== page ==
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When Pot Use Starts in Teens, Drug Addiction More Likely: Study

When Pot Use Starts in Teens, Drug Addiction More Likely: Study

TUESDAY, March 30, 2021 (HealthDay News) -- Teens who try marijuana or other drugs are at greater risk of developing a drug addiction than those who wait a few years before experimenting with drugs, a new study finds.

"Though not everyone who uses a drug will develop addiction, adolescents may develop addiction to substances faster than young adults," said study co-lead author Dr. Nora Volkow. She is director of the U.S. National Institute on Drug Abuse (NIDA).

"We know that young people are more vulnerable to developing substance use disorders, but knowledge is limited on how the prevalence of specific substance use disorders varies by time since first substance use or misuse among adolescents and young adults in the United States," she noted.

"This study provides further evidence that delaying substance exposure until the brain is more fully developed may lower risk for developing a substance use disorder," Volkow said in an NIDA news release.

For the study, Volkow's team analyzed data from the U.S. National Surveys on Drug Use and Health to assess the proportion of adolescents (aged 12 to 17) and young adults (aged 18 to 25) who had an addiction at various intervals since the first time they used or misused one of nine different drugs: tobacco; alcohol; cannabis; cocaine; methamphetamine; heroin; and prescription drugs (opioids, stimulants and tranquilizers).

Addiction was evaluated at four points since first drug use: 12 months or less; more than 12 through 24 months; more than 24 through 36 months; and more than 36 months. The study period covered from 2015 to 2018.

Rates of past-year cannabis use disorder were greater among teens than young adults at all the time points since first use of the drug. For example, within 12 months since first cannabis use, nearly 11% of adolescents had the disorder, compared with just over 6% of young adults.

Rates of non-medical use of prescription drugs were also greater among teens than young adults at all time points since first use. For example, within 12 months since first misuse of prescription drugs:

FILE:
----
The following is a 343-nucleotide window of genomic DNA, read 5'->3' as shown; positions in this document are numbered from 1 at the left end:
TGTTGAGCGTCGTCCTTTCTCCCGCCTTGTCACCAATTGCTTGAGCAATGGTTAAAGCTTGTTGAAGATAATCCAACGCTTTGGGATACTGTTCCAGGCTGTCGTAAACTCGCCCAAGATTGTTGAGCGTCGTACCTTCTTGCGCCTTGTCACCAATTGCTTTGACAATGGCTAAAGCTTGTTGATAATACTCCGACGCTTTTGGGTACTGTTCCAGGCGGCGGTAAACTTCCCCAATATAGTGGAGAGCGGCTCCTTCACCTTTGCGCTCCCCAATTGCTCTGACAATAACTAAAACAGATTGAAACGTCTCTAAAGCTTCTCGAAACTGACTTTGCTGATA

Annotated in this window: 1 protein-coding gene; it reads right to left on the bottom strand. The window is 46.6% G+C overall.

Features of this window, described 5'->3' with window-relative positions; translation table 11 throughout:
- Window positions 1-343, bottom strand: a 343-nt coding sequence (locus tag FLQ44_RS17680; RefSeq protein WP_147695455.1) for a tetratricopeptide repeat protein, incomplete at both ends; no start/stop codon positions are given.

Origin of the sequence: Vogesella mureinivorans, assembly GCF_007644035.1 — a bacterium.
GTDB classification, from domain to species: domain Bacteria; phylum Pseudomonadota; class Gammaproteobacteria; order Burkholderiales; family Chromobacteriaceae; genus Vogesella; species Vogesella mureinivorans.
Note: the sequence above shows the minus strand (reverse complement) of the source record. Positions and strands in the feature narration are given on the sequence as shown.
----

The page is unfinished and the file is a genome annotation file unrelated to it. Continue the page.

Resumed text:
• 11% of adolescents had prescription opioid use disorder versus 7% of young adults.

  • 14% of adolescents had prescription stimulant use disorder versus 4% of young adults.

  • 11% of adolescents had prescription tranquilizer use disorder versus nearly 5% of young adults.

Teens and young adults had similar rates of tobacco and alcohol addiction within 12 months of first using the substances, but the rate was higher among young adults in subsequent time periods examined by the researchers.

Estimates of cocaine, methamphetamine and heroin use among teens were too small to report, but about 31% of young adults developed heroin addiction and nearly one-quarter of young adults developed methamphetamine addiction within a year after first trying the drugs, the findings showed.

The study, published March 29 in JAMA Pediatrics, highlights young people's vulnerability to addiction, the researchers said.

According to study co-author Emily Einstein, "Research has shown that brain development continues into a person's 20s, and that age of drug initiation is a very important risk factor for developing addiction." Einstein is chief of NIDA's Science Policy Branch.

"This underscores the importance of drug use prevention and screening for substance use or misuse among adolescents and young adults," she explained. "Offering timely treatment and support to young people who need it must be a public health priority."

More information

The U.S. National on Drug Abuse has more about addiction.


SOURCE: U.S. National Institute on Drug Abuse, news release, March 29, 2021

Reviewed Date: --

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